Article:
As Buckingham Palace announced Thursday that Queen Elizabeth II had died, the world began mourning. Earlier in the day, doctors had expressed concerns about the 96-year-old monarch’s health and several members of the royal family traveled to the Balmoral estate in Scotland where she was staying at the time.
“Queen Elizabeth II was the rock on which modern Britain was built. Our country has grown and flourished under her reign. Britain is the great country it is today because of her,” Prime Minister Liz Truss said in a speech after the news was announced.
Charles, the new King, issued a statement after his mother’s death, saying, “During this period of mourning and change, my family and I will be comforted and sustained by our knowledge of the respect and deep affection in which the Queen was so widely held.”
Former Prime Minister Boris Johnson tweeted, “This is our country’s saddest day. In the hearts of every one of us there is an ache at the passing of our Queen, a deep and personal sense of loss — far more intense, perhaps, than we expected.”
Scottish First Minister Nicola Sturgeon tweeted, “Her life was one of extraordinary dedication and service. On behalf of the people of Scotland, I convey my deepest condolences to The King and the Royal Family.” Meanwhile, First Minister of Wales tweeted, “As our longest reigning monarch, she firmly upheld the values and traditions of the British Monarchy.”
The role of First Minister of Northern Ireland remains vacant but the former office holder, Paul Givan, tweeted that the Queen had “dedicated to public duty the Queen has served our Nation and Commonwealth with remarkable grace and distinction.”
Outside the U.K., U.S. President Joe Biden and First Lady Jill Biden released a statement after the Queen’s death, saying that she “defined an era” and “deepened the bedrock alliance between the United Kingdom and the United States.”
“She was the first British monarch to whom people all around the world could feel a personal and immediate connection—whether they heard her on the radio as a young princess speaking to the children of the United Kingdom, or gathered around their televisions for her coronation, or watched her final Christmas speech or her Platinum Jubilee on their phones. And she, in turn, dedicated her whole life to their service,” they wrote.
Canadian Prime Minister Justin Trudea gave a speech in Vancouver shortly after the Queen’s death. “She was our Queen for almost half of Canada’s existence and she had an obvious, deep and abiding love and affection for Canadians,” Trudeau said. “She served us all with strength and wisdom for 70 years as we grew into the diverse, optimistic, responsible, ambitious and extraordinary country we are today.” The Queen remains the official head of state of Canada but Trudeau is the head of government.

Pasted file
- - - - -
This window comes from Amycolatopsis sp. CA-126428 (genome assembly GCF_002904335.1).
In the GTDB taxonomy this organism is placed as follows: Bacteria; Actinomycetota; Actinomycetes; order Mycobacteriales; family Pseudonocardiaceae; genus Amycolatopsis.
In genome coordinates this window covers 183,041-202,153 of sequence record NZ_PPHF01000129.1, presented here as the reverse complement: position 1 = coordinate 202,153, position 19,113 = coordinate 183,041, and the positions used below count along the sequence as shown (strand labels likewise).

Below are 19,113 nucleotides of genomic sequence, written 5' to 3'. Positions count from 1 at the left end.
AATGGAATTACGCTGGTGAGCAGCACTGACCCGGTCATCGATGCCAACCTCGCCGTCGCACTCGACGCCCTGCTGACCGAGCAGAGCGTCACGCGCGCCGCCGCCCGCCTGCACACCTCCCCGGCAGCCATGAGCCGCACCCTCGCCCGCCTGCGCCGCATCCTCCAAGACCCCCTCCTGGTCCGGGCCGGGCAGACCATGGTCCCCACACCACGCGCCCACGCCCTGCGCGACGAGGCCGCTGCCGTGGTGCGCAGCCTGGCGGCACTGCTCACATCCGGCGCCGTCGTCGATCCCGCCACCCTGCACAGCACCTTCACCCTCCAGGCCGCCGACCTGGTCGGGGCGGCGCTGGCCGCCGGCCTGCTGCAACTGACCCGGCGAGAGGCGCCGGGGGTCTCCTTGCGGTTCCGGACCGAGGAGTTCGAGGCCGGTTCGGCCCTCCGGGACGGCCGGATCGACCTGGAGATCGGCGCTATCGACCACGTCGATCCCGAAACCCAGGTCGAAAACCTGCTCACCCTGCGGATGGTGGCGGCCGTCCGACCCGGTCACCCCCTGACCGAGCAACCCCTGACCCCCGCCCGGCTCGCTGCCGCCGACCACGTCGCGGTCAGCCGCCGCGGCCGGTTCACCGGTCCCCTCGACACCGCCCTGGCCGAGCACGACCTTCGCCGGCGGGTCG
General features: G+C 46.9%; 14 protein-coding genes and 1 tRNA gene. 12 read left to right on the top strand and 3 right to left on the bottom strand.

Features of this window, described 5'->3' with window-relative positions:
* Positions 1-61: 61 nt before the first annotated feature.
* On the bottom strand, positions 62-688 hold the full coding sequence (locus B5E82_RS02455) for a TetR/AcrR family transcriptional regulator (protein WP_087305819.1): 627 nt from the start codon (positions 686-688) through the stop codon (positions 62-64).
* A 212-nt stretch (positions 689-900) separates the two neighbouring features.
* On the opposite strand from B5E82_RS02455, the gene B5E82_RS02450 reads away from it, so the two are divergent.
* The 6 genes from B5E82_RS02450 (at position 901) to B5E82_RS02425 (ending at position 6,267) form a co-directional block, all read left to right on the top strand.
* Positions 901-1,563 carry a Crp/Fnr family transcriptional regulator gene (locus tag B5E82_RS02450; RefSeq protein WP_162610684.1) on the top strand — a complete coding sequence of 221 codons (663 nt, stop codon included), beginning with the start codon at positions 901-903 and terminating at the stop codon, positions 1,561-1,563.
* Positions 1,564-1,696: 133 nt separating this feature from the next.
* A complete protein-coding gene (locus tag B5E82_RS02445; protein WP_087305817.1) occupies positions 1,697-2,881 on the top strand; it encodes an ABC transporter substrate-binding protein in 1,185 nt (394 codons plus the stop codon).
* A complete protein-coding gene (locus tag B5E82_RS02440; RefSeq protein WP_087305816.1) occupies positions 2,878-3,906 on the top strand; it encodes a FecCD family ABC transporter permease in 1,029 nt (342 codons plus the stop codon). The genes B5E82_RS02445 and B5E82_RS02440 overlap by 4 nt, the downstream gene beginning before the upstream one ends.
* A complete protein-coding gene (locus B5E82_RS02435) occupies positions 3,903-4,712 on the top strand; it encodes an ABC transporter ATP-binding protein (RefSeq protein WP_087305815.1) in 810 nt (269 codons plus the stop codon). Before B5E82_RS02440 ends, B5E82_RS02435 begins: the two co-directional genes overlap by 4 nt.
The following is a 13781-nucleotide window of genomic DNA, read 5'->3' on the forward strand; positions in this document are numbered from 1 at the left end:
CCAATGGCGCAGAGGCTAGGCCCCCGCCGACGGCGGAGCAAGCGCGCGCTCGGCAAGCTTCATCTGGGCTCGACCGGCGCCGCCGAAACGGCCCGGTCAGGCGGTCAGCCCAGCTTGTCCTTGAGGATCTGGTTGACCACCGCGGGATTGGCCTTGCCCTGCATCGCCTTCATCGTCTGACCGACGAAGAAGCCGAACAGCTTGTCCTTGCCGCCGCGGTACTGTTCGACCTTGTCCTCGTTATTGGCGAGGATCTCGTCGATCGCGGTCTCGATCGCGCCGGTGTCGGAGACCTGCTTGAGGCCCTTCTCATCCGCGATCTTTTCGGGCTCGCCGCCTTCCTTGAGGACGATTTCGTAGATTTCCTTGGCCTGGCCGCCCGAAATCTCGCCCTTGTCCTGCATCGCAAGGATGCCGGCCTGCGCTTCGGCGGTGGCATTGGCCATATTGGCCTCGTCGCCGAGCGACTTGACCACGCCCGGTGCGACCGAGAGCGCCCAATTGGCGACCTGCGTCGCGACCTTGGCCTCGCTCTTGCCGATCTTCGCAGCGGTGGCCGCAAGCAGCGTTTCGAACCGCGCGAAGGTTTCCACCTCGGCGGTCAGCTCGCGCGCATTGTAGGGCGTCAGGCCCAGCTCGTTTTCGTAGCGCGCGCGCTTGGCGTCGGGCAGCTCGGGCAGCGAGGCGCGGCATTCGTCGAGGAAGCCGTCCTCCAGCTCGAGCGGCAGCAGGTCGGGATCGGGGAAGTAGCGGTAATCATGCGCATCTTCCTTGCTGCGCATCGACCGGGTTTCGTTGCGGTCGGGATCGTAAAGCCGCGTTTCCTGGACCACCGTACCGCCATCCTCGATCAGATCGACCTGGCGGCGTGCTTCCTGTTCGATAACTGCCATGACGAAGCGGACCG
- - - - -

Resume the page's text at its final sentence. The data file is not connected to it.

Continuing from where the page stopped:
Charles Michel, president of the European Council, tweeted that his thoughts were with the royal family and all those mourning her across the world. “Once called Elizabeth the Steadfast, she never failed to show us the importance of lasting values in a modern world with her service and commitment,” Michel said.
French President Emmanuel Macron tweeted out a photo of the Queen accompanying a message of support. “Her Majesty Queen Elizabeth II embodied the British nation’s continuity and unity for over 70 years,” he wrote. “I remember her as a friend of France, a kind-hearted queen who has left a lasting impression on her country and her century.”
Ukrainian president Volodymyr Zelensky tweeted that Ukraine extended its “sincere condolences to the Royal Family, the entire United Kingdom and the Commonwealth over this irreparable loss.”
Prime Minister of the Netherlands Mark Rutte wrote in a statement that the Dutch government had conveyed its sympathy to Prime Minister Truss. “During her exceptionally long reign, she was a beacon of calm and stability for her country and the world, even at moments of the greatest historical upheaval,” Rutte said.
Indian Prime Minister Narendra Modi wrote that she would “be remembered as a stalwart of our times. She provided inspiring leadership to her nation and people.”
Arsenal, a soccer club in the English Premier League, held a moment of silence before the second half of their match against FC Zurich.
Manchester United announced that it would wear black armbands and hold a minute’s silence before their game with Real Sociedad.
Some, however, reflected on how the British Empire’s suppression of independence movements complicated the Queen’s legacy. “Black and brown people around the world who were subject to horrendous cruelties and economic deprivation under British colonialism are allowed to have feelings about Queen Elizabeth. After all, they were her ‘subjects’ too,” Washington Post columnist Karen Attiah wrote on Twitter.
— With additional reporting by Yasmeen Serhan.